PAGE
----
If your smoke alarm has little capability of triggering unless your house is fully ablaze, then if it has triggered, is that a strong or weak indication of a fire? Compare this insensitive smoke alarm to one that is so sensitive that burning toast sets it off. The answer is: that the alarm from the insensitive detector is triggered is a good indication of the presence of (some) fire, while hearing the ultra sensitive alarm go off is not.[i]
Yet I often hear people say things to the effect that:
if you get a result significant at a low p-value, say ~.03,
but the power of the test to detect alternative µ’ is also low, say .04 (i.e., POW(µ’)= .04),then “the result hasn’t done much to distinguish” the data from that obtained by chance alone.
–but wherever that reasoning is coming from it’s not from statistical hypothesis testing, properly understood. It’s easy to see.
We can use a variation on the one-sided test T+ from our illustration of power: We’re testing the mean of a Normal distribution with n iid samples, and (for simplicity) known σ:
H0: µ ≤ 0 against H1: µ > 0
Let σ = 1, n = 25, so (σ/ √n) = .2.
To avoid those annoying X-bars, I will use M instead. The Excel example has µ ≤ 12, but it’s even easier to have 0, and easy to switch over.Test T+ rejects H0 at the .025 level if M > 1.96(.2). Let’s make it the 2-standard deviation cut-off:
Test T+ rejects H0 at ~ .025 level if M > 2(.2) = .4. So the cut-off M*= .4.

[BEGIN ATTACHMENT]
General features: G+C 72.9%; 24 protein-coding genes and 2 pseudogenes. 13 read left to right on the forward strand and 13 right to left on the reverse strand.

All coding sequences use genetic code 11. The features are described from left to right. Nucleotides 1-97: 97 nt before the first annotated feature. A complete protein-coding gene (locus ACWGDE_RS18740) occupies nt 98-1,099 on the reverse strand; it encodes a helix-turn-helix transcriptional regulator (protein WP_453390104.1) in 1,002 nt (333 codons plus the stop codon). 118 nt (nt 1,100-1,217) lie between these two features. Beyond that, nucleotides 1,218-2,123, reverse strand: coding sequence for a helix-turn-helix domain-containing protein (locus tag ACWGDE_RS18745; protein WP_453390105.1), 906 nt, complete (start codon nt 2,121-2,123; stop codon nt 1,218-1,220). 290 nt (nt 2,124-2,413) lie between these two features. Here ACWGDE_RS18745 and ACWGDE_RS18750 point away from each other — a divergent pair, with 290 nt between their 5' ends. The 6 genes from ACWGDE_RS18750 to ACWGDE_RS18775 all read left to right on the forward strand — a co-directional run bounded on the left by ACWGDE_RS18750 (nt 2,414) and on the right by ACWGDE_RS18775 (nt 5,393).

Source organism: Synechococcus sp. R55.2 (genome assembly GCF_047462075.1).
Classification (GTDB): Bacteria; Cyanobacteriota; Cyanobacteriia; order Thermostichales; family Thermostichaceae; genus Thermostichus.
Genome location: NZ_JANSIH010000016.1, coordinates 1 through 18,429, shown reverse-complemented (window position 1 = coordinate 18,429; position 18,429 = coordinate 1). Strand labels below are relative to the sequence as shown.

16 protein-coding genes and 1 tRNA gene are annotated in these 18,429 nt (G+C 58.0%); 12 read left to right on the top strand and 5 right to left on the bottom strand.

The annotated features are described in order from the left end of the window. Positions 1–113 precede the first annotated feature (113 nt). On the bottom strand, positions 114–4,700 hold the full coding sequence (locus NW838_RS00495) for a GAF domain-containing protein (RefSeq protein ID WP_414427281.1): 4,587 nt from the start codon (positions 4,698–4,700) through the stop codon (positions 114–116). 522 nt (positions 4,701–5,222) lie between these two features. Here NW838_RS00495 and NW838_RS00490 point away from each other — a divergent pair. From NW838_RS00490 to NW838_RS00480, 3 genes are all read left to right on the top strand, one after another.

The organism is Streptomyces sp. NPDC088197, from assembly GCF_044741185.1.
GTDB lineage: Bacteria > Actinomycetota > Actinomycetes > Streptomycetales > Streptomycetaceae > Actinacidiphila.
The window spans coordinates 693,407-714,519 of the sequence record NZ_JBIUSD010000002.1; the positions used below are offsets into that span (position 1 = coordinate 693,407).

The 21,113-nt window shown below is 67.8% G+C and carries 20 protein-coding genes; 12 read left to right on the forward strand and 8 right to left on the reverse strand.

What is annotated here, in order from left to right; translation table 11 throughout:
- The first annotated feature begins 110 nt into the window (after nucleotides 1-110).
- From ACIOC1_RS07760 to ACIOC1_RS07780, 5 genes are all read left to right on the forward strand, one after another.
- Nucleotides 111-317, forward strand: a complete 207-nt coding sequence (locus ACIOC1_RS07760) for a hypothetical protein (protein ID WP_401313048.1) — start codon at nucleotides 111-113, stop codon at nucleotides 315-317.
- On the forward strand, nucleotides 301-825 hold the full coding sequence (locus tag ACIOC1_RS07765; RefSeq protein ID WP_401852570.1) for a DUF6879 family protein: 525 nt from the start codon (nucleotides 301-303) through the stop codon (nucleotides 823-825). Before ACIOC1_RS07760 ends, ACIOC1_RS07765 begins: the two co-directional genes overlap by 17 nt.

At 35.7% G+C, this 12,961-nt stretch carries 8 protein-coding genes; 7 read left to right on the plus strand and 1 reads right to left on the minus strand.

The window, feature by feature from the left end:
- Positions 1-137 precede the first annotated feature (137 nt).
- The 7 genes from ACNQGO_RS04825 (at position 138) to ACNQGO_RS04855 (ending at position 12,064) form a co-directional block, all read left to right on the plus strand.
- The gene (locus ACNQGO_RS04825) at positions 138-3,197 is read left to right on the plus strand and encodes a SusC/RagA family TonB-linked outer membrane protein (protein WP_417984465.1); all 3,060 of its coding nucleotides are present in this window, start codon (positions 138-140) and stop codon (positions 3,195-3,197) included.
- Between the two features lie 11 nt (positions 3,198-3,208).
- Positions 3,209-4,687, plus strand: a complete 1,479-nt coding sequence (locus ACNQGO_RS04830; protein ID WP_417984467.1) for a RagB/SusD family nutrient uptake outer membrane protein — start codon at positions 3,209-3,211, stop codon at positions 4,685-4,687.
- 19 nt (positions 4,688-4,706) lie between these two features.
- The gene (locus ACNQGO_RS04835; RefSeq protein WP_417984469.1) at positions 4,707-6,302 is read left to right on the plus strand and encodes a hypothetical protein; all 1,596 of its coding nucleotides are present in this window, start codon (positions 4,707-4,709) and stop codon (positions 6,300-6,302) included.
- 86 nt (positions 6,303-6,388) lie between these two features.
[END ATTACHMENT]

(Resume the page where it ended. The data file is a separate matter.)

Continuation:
Now we need a µ’ such that POW(µ’) = low.
Power is always defined in terms of the cut-off for rejection, M*.
- I know the power against alternatives between 0 and cut-off M* will be less than .5.
- I’ll get really low power (.16) if µ’ were to exceed 0 by only 1 (σ/ √n) unit –which in this case is 1(.2) = .2. (That is, POW(.2) =.16).
- I’ll get even lower power if µ’ were to exceed 0 by only .25 (σ/ √n) unit–which in this case is .25(.2) = .05.
I’m cutting corners with symbols wherever possible.
So what’s the power of T+ against .05? POW(.05) = ?
P(M > .4; µ = .05)= P(Z > (.4 -.05)(1/.2)) = P(Z > .35(5)) =P(Z > 1.75)= .04
So POW(.05) = .04 –quite low.
[Whether this low chance of triggering when µ = .05 is just what we want is a separate issue.]
My claim is, if it has triggered, say just at the cut-off M* (.4), then there’s a good indication µ >.05.
You can see this using lower confidence limits (LL) corresponding to test T+.
Find the .96 lower confidence limit (LL) corresponding to test T+, supposing the observed sample mean M = .4. (Never mind that we’d typically estimate σ).
µ > M – (1.75)1/ √25
µ > M – (1.75)(.2)
µ > M – .35.
Since we’re imagining M reaches the cut-off M*, we have the following one-sided lower .96 confidence limit.
µ > .4 – .35 = .05.
So µ > .05 is certainly warranted.
(This is also given by severity reasoning.)
Here’s another example: What’s the power of T+ against .1? POW(.1) = ?
P(M > .4; µ = .1)= P(Z > (.4 -.1)(1/.2)) = P(Z > (.3)(5)) = P(Z > 1.5) = .07
So POW(.1) = .07.
Correspondingly, µ = .1 is the lower limit of a one-sided confidence interval with confidence level of ______?
So the statistically significant result is a better indication that µ > .05 than µ > .1.
You can see the duality between CIs and tests, but I’ll come back to this. The main lesson is:
If a test’s power to detect µ’ is low, then a statistically significant result (i.e., a rejection of the null with low p-value), is a good indication of discrepancy µ’.
[i] I assume the alarm system shares the obvious properties of good tests for detecting discrepancies; that’s the point of an analogy. In any event, I have delineated those points elsewhere.